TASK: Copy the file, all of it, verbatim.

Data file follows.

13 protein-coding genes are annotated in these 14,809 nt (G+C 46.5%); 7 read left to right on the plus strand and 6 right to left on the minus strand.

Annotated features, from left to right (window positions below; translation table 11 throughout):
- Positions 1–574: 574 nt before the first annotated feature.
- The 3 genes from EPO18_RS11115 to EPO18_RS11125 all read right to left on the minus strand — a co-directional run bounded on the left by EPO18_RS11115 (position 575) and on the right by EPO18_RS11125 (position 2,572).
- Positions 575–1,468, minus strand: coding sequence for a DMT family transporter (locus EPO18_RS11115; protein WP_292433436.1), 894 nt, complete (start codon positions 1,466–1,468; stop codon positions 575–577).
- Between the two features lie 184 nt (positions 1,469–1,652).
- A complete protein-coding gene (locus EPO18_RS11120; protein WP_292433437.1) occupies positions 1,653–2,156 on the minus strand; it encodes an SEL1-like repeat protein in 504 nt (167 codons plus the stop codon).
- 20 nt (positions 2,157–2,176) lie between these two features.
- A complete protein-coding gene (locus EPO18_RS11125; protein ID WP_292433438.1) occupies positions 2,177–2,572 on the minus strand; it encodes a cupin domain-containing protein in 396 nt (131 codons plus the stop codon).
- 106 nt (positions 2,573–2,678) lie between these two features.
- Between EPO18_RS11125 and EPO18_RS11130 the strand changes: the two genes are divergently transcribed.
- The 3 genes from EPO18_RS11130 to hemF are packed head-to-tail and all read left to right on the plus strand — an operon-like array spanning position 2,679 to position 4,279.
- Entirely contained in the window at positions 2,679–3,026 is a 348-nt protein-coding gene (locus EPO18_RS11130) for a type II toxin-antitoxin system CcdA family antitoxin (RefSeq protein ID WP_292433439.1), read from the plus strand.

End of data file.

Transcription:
13 protein-coding genes are annotated in these 14,809 nt (G+C 46.5%); 7 read left to right on the plus strand and 6 right to left on the minus strand.

Annotated features, from left to right (window positions below; translation table 11 throughout):
- Positions 1–574: 574 nt before the first annotated feature.
- The 3 genes from EPO18_RS11115 to EPO18_RS11125 all read right to left on the minus strand — a co-directional run bounded on the left by EPO18_RS11115 (position 575) and on the right by EPO18_RS11125 (position 2,572).
- Positions 575–1,468, minus strand: coding sequence for a DMT family transporter (locus EPO18_RS11115; protein WP_292433436.1), 894 nt, complete (start codon positions 1,466–1,468; stop codon positions 575–577).
- Between the two features lie 184 nt (positions 1,469–1,652).
- A complete protein-coding gene (locus EPO18_RS11120; protein WP_292433437.1) occupies positions 1,653–2,156 on the minus strand; it encodes an SEL1-like repeat protein in 504 nt (167 codons plus the stop codon).
- 20 nt (positions 2,157–2,176) lie between these two features.
- A complete protein-coding gene (locus EPO18_RS11125; protein ID WP_292433438.1) occupies positions 2,177–2,572 on the minus strand; it encodes a cupin domain-containing protein in 396 nt (131 codons plus the stop codon).
- 106 nt (positions 2,573–2,678) lie between these two features.
- Between EPO18_RS11125 and EPO18_RS11130 the strand changes: the two genes are divergently transcribed.
- The 3 genes from EPO18_RS11130 to hemF are packed head-to-tail and all read left to right on the plus strand — an operon-like array spanning position 2,679 to position 4,279.
- Entirely contained in the window at positions 2,679–3,026 is a 348-nt protein-coding gene (locus EPO18_RS11130) for a type II toxin-antitoxin system CcdA family antitoxin (RefSeq protein ID WP_292433439.1), read from the plus strand.